from the nothing-funny-about-MERS dept.
Health officials announced Wednesday [3 June] that five more people had been diagnosed, bringing the total infected with the virus to 30. Two patients have died. That makes the outbreak the largest outside the Arabian Peninsula, where the disease emerged in 2012. The virus, which primarily causes flu-like symptoms such as fever and cough, kills an estimated three to four out of every 10 patients infected.
The situation in South Korea has alarmed the global health community because the virus has spread so fast and wide from a single individual. Other countries have imported cases in the same manner but the virus infected only a few others.
How did MERS get to South Korea and why is it spreading so fast?
The first known case, called an "index" case, was reported on May 20. It involved a 68-year-old man who was returning from a 16-day business trip to four Middle Eastern countries. The man was asymptomatic during his return flight but was subsequently treated at two different out-patient clinics and two hospitals which created a lot of opportunities for the virus to spread. Health care workers did not suspect the man of having MERS so he was not put in isolation.
Others who have been infected include health care workers, other patients, family members and visitors. The World Health Organization reported that some of the cases were patients in the same room or ward as the man, and that their exposure may have been from 5 minutes to a few hours.
Two recent cases represent an alarming development — a third generation of transmission. That is, a patient who did not have contact with the index patient but came into contact with an intermediary who had been exposed to the virus. "That raised fears that infections could now spread exponentially from all people who test positive," Korea's JoongAng Daily reported.
A sixth person has died after contracting Middle East Respiratory Syndrome (Mers) in South Korea, amid a sharp rise in infections.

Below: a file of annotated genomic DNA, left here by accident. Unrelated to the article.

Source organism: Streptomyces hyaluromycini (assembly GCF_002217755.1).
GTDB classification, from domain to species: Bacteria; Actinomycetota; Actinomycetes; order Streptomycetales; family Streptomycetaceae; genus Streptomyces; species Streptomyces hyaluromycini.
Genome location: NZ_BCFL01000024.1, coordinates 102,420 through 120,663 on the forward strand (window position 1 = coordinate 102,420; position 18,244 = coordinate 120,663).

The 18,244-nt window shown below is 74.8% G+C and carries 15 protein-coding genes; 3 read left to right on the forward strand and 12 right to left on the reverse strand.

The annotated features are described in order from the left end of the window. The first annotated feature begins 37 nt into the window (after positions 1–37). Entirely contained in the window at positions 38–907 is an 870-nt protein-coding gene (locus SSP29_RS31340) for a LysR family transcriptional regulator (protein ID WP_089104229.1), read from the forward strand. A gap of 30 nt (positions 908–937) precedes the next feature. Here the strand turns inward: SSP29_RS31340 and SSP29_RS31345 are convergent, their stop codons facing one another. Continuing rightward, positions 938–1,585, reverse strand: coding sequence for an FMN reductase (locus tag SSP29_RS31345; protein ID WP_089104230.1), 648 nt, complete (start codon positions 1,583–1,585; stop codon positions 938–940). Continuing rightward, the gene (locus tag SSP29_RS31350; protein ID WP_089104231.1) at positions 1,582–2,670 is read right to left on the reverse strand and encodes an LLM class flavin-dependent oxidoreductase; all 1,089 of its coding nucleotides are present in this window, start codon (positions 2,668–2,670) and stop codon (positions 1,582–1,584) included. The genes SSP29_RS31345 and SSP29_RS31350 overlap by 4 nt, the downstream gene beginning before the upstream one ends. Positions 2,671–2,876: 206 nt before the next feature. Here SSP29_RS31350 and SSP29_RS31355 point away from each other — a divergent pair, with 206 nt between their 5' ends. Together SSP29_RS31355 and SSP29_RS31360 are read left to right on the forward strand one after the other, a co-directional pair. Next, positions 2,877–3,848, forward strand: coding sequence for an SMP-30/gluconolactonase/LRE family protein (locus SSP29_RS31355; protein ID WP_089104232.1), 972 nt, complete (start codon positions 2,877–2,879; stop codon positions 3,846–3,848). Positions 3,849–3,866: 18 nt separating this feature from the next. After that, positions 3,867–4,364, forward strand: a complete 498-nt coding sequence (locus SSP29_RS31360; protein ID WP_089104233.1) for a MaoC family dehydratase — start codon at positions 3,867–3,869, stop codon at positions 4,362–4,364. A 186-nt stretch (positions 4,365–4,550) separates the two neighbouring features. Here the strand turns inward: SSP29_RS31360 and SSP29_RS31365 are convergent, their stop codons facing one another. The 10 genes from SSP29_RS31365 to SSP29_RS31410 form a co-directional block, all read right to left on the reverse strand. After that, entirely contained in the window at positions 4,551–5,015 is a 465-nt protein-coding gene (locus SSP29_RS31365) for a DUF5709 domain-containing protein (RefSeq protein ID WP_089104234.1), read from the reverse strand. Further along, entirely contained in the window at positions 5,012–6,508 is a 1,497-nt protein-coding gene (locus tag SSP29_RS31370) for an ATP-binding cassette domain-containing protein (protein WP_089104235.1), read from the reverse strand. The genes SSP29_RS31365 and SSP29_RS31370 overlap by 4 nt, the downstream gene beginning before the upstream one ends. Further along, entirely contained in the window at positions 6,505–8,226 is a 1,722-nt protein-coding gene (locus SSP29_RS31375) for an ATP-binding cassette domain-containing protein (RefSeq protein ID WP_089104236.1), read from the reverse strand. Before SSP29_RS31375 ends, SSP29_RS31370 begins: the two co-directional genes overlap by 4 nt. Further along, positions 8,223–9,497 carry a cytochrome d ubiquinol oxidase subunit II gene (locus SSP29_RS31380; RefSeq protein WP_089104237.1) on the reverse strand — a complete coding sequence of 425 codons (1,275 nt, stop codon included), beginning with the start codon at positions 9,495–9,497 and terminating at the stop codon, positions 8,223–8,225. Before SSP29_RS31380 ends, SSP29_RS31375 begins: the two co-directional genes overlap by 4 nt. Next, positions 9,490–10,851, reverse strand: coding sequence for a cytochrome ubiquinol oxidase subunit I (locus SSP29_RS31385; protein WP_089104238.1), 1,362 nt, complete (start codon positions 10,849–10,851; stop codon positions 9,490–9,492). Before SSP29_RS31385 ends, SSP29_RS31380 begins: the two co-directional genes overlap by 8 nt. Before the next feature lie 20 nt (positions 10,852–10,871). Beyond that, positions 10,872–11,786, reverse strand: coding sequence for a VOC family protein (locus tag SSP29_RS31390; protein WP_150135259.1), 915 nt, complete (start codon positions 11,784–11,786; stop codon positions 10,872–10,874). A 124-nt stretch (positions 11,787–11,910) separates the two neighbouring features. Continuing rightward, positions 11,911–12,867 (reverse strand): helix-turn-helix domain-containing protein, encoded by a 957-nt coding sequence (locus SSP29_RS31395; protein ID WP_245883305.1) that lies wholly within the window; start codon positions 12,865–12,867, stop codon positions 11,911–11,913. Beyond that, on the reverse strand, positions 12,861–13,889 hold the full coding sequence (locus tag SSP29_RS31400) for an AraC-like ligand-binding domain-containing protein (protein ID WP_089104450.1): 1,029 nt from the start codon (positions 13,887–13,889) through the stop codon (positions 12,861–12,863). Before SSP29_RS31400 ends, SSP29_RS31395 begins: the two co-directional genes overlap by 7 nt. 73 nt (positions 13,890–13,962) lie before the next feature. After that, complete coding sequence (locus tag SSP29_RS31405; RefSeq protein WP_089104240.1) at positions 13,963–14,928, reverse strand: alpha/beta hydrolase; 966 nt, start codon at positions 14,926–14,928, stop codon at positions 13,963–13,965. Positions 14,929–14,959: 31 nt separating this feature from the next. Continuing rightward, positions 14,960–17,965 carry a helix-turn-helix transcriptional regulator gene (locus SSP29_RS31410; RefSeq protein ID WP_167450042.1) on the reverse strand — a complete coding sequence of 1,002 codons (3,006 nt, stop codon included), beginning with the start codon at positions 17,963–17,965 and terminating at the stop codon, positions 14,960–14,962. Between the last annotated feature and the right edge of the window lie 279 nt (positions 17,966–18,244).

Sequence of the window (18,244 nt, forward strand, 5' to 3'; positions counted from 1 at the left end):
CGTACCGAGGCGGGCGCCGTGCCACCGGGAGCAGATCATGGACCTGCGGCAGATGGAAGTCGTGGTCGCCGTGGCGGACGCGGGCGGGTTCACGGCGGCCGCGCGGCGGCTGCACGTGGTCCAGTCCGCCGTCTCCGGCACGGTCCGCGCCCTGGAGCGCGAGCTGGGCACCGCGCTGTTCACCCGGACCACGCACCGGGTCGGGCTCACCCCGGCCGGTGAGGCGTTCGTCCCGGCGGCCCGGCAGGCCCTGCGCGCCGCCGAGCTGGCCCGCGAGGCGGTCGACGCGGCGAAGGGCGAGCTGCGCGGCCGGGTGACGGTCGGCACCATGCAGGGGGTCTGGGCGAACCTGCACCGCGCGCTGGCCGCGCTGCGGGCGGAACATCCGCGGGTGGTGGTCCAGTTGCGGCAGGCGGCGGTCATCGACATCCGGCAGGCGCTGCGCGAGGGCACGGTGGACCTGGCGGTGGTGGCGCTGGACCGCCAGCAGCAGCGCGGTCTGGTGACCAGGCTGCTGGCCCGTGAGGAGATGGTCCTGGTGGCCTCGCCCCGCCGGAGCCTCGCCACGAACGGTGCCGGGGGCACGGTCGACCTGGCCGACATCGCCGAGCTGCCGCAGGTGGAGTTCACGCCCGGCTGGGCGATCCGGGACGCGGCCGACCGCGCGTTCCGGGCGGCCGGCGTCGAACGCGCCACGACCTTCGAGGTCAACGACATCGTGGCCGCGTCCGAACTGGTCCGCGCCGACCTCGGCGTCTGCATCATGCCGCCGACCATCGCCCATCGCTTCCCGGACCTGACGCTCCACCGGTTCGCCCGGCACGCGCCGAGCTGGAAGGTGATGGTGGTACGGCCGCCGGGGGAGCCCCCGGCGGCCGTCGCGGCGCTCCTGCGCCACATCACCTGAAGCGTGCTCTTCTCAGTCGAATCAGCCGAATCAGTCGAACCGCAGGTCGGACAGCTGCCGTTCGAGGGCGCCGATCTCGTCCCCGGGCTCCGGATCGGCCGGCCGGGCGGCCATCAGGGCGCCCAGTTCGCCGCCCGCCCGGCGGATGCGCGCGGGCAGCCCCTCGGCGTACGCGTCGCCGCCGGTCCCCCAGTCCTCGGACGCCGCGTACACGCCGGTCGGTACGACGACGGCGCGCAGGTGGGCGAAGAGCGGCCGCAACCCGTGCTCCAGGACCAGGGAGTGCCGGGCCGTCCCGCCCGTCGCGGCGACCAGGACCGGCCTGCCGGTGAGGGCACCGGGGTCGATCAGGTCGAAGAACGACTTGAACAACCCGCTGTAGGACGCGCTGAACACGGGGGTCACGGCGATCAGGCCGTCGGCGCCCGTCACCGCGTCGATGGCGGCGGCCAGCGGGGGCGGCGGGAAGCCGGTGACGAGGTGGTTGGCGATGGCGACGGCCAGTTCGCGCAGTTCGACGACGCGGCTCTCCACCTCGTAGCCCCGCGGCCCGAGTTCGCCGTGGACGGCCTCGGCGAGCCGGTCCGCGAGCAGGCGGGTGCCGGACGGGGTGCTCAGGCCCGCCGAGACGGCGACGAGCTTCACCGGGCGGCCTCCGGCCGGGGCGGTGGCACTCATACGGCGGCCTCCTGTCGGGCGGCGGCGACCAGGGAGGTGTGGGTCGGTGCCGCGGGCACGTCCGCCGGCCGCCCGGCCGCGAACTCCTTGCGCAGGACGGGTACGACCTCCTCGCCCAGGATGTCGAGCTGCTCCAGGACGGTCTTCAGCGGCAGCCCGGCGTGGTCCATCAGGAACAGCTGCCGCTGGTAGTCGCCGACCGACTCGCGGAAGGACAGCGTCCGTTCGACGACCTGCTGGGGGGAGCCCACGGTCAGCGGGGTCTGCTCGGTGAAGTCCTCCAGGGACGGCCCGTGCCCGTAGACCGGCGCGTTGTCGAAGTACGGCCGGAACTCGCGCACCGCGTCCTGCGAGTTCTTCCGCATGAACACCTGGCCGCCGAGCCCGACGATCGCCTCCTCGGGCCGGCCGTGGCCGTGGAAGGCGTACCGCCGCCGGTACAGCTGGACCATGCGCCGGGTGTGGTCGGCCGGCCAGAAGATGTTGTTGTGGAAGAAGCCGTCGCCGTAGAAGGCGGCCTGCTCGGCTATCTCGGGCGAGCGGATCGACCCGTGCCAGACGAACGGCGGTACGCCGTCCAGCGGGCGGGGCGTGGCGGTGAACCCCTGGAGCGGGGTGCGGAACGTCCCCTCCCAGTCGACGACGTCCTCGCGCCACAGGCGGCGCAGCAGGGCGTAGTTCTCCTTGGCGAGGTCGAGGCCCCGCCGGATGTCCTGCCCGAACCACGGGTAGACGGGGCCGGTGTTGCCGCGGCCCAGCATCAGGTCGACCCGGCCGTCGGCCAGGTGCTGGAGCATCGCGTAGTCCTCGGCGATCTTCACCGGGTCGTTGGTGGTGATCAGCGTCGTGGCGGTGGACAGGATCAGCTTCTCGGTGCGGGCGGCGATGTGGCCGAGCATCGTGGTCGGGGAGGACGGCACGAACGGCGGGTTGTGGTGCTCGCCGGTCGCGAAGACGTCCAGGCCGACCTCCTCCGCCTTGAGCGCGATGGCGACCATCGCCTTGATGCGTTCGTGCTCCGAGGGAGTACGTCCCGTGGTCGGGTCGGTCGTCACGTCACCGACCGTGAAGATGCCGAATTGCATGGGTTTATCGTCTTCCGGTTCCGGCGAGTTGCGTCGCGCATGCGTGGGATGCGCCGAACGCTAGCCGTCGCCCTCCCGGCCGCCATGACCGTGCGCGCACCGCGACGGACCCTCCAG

More than 23 people were confirmed to have contracted the disease on Sunday, bringing the total to 87, health officials say.
[...] About 2,300 people have been placed under quarantine and nearly 1,900 schools have been closed.
Book your flights and hotels as deals become available:
Thailand has quarantined 32 people as it seeks to prevent the spread of Middle East Respiratory Syndrome (MERS) after a second case of the virus was detected on Friday, a health ministry official said on Monday.
The virus was found in a 71-year-old Omani man traveling to Bangkok. His son, taxi drivers, hotel staff and passengers on the same plane are among those quarantined for two weeks, Amnuay Gajeena, director-general of Thailand's Disease Control Department, told reporters. Another eight have been identified and will also be quarantined, he said.
[...] Thailand's tourism industry would not be affected by the latest MERS case, Tourism Minister Kobkarn Wattanavrangkul told Reuters. "We think we have the situation under control," she said. "We're confident this will not affect tourism in Thailand." Tourism accounts for 10 percent of GDP, and Thailand expects a record number of international visitors in 2016 - some 32 million, up from 29.88 million in 2015.
The World Health Organization said in its latest update on Jan. 7 it has been notified of 1,626 laboratory-confirmed cases of infection with MERS from 26 countries, and at least 586 related deaths. MERS is caused by a coronavirus from the same family as the one that triggered China's deadly 2003 outbreak of Severe Acute Respiratory Syndrome (SARS).
Previously: MERS Outbreak and Quarantines in South Korea